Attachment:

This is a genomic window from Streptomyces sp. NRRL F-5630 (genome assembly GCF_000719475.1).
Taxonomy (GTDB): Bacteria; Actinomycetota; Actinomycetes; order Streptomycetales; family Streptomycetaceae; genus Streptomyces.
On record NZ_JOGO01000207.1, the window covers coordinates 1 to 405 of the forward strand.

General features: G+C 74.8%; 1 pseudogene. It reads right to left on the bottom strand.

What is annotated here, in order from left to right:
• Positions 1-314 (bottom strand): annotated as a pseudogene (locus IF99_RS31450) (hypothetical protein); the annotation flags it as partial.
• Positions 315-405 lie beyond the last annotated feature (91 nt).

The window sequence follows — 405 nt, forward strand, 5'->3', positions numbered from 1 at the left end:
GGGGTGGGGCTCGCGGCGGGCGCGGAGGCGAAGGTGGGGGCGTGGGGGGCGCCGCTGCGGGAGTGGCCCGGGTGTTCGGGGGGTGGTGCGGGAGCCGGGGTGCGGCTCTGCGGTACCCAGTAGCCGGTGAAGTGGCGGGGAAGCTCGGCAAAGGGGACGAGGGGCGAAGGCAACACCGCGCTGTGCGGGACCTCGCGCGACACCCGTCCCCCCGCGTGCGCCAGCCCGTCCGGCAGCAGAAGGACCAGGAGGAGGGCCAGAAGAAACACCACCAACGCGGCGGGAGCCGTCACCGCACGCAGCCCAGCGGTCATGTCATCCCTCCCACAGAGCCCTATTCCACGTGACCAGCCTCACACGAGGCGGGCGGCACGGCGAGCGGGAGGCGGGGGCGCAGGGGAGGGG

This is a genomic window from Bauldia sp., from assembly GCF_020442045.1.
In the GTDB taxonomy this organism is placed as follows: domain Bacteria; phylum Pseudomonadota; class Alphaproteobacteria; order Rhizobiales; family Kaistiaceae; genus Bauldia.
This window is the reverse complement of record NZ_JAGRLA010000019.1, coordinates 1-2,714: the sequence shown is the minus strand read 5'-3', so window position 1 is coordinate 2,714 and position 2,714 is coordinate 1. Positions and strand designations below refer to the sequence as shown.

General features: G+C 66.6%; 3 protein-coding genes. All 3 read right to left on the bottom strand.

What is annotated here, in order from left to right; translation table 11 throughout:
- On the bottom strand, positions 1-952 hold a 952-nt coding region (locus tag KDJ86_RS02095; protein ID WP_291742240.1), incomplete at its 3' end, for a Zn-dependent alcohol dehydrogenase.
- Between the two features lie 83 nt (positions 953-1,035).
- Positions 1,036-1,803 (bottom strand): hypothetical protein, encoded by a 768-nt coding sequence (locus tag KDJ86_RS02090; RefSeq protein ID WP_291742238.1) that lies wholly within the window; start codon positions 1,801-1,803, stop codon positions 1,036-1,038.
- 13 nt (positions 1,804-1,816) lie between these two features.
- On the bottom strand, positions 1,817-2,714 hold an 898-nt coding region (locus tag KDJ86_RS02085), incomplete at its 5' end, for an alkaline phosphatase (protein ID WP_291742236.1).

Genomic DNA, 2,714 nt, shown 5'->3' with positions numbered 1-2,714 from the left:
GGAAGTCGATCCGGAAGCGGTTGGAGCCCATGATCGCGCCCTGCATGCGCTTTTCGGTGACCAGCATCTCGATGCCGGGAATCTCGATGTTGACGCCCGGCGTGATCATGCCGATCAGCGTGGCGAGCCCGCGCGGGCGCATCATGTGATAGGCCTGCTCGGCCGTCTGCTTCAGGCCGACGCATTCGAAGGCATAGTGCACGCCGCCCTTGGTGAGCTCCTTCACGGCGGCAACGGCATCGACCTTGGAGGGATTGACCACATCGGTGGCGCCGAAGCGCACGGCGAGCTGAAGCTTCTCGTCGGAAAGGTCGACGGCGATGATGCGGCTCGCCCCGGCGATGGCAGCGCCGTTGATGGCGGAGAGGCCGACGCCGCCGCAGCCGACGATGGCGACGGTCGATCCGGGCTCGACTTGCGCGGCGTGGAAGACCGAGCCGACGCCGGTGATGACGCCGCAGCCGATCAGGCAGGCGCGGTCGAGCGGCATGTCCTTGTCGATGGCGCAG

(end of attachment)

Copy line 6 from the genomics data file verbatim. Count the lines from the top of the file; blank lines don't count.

• Positions 1-314 (bottom strand): annotated as a pseudogene (locus IF99_RS31450) (hypothetical protein); the annotation flags it as partial.